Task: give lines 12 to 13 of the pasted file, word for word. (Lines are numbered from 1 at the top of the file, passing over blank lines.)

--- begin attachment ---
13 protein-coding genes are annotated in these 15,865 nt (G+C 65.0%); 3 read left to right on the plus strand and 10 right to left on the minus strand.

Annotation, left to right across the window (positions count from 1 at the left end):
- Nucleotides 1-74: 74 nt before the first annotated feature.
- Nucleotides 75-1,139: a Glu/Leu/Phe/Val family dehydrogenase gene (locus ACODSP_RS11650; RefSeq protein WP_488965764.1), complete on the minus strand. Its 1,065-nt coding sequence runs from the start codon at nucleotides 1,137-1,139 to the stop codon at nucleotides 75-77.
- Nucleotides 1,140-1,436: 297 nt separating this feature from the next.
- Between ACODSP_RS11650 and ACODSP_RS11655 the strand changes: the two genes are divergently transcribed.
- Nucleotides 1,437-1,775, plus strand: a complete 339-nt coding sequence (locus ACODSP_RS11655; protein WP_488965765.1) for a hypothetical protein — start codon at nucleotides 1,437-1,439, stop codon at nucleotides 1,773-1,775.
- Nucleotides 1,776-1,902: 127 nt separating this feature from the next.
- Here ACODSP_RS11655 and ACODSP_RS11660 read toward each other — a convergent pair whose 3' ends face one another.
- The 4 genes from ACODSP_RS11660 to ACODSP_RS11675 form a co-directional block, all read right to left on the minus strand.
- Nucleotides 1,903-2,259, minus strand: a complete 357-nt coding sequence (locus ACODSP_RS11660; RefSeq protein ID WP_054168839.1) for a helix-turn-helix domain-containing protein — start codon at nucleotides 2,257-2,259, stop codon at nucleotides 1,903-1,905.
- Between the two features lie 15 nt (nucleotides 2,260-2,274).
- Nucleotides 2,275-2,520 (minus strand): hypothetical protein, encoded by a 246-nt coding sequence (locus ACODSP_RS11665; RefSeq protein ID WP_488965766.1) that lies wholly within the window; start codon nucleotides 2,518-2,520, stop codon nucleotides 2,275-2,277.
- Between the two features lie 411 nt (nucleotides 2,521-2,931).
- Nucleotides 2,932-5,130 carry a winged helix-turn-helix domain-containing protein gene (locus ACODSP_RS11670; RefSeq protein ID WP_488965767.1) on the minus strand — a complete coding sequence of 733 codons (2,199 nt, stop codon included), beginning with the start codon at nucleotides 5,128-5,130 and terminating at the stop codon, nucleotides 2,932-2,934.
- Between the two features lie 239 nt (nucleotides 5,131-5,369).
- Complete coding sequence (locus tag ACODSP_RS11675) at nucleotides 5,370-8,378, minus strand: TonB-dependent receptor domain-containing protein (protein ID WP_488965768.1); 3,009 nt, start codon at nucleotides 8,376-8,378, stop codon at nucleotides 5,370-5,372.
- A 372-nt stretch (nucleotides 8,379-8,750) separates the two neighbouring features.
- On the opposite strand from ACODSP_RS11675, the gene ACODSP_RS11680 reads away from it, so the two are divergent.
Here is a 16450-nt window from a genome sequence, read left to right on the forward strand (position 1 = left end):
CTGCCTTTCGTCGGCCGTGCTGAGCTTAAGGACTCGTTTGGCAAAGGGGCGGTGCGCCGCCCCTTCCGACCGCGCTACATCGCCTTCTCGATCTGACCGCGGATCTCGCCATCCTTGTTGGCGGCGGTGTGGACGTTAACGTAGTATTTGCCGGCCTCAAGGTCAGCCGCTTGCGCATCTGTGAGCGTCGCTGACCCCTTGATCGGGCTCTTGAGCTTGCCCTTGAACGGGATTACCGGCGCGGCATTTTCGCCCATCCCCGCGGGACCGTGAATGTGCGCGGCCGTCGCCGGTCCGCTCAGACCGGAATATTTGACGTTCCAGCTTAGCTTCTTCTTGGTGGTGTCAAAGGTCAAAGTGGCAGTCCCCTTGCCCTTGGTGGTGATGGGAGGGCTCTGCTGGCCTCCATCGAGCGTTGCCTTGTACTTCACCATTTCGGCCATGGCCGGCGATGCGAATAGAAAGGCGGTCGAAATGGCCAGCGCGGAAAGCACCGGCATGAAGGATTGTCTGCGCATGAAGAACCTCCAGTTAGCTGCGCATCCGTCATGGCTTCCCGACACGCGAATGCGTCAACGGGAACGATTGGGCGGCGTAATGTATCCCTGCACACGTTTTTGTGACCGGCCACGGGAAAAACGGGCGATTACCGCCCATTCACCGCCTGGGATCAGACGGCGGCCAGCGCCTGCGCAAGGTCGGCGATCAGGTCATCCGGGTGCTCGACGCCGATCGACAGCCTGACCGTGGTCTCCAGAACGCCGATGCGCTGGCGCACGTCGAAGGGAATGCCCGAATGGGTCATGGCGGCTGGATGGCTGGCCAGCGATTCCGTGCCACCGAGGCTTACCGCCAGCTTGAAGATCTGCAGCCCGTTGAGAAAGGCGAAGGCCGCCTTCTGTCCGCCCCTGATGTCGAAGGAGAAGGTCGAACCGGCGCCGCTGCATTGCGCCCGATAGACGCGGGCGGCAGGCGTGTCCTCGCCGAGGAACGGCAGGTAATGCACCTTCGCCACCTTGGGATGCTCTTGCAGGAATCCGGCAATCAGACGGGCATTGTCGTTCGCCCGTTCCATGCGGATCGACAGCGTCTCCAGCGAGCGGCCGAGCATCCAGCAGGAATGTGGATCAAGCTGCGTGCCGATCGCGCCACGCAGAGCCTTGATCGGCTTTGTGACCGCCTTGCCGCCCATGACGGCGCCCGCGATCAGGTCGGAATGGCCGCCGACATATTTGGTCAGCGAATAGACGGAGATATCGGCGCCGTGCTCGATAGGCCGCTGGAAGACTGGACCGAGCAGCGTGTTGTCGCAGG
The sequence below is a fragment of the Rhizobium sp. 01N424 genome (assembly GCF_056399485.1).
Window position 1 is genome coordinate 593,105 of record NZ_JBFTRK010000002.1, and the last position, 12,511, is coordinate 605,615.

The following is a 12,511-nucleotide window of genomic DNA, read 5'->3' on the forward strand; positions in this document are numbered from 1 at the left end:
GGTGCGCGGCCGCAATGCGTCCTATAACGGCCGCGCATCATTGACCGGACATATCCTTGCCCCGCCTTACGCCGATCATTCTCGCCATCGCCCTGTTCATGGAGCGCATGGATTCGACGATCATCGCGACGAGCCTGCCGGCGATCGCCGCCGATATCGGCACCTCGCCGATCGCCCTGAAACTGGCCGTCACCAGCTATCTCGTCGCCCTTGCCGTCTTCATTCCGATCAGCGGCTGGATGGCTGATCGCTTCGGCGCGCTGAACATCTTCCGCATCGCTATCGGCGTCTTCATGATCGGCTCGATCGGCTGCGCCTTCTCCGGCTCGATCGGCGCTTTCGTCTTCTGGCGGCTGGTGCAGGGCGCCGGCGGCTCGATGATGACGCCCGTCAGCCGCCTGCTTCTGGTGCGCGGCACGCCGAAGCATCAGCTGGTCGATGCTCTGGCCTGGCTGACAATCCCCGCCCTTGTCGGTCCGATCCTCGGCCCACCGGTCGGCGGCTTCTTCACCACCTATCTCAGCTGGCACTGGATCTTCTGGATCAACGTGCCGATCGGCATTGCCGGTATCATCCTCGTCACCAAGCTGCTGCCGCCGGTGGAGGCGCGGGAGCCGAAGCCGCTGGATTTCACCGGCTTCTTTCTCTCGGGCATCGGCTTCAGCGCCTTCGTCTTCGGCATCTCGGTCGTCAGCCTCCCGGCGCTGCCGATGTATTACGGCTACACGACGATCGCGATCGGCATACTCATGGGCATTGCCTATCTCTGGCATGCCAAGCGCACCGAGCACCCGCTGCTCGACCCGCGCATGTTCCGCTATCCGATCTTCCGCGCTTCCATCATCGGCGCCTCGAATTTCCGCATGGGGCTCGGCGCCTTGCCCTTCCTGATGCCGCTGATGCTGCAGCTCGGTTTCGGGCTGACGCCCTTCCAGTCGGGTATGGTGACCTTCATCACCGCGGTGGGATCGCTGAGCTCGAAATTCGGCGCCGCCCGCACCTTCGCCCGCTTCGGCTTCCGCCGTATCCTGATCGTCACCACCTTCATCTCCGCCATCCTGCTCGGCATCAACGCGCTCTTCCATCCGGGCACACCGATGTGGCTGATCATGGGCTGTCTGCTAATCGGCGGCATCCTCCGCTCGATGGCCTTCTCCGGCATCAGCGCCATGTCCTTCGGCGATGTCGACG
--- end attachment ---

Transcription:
- Between the two features lie 15 nt (nucleotides 2,260-2,274).
- Nucleotides 2,275-2,520 (minus strand): hypothetical protein, encoded by a 246-nt coding sequence (locus ACODSP_RS11665; RefSeq protein ID WP_488965766.1) that lies wholly within the window; start codon nucleotides 2,518-2,520, stop codon nucleotides 2,275-2,277.